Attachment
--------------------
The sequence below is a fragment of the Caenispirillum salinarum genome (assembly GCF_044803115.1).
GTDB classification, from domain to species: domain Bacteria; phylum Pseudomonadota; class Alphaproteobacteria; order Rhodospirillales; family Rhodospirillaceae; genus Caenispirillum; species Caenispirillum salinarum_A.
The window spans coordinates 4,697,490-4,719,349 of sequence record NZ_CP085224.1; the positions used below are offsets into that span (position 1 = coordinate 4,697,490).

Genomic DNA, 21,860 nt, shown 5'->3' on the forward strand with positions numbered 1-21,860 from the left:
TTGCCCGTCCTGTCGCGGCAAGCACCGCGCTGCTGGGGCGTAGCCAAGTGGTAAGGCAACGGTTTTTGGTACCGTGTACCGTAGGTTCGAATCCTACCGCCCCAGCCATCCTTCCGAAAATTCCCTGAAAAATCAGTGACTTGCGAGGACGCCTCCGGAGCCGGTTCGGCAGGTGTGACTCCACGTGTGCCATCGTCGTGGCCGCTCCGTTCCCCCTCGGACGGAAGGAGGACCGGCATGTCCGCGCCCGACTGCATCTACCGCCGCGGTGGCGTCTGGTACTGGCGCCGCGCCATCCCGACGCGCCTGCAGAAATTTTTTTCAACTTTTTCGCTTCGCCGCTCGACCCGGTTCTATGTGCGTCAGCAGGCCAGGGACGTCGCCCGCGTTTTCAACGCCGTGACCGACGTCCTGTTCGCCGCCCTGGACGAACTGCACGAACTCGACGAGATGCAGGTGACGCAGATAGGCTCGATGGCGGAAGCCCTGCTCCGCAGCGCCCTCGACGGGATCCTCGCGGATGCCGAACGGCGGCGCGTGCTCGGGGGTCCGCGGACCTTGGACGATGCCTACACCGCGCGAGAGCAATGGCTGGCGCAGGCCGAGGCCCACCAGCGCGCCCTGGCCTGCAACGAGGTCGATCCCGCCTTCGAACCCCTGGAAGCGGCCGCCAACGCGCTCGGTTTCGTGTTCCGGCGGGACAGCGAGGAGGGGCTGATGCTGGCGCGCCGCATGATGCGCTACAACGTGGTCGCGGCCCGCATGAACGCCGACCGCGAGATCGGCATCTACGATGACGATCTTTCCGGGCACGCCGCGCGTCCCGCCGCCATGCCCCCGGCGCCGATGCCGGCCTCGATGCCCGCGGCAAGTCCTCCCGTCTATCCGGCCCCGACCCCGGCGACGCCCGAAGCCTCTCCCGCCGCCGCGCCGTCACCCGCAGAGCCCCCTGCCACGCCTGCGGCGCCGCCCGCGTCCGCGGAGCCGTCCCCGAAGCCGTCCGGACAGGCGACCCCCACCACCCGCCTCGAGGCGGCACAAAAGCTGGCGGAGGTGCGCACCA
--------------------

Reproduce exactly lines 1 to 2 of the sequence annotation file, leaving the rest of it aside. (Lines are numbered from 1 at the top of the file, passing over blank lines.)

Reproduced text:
The sequence below is a fragment of the Caenispirillum salinarum genome (assembly GCF_044803115.1).
GTDB classification, from domain to species: domain Bacteria; phylum Pseudomonadota; class Alphaproteobacteria; order Rhodospirillales; family Rhodospirillaceae; genus Caenispirillum; species Caenispirillum salinarum_A.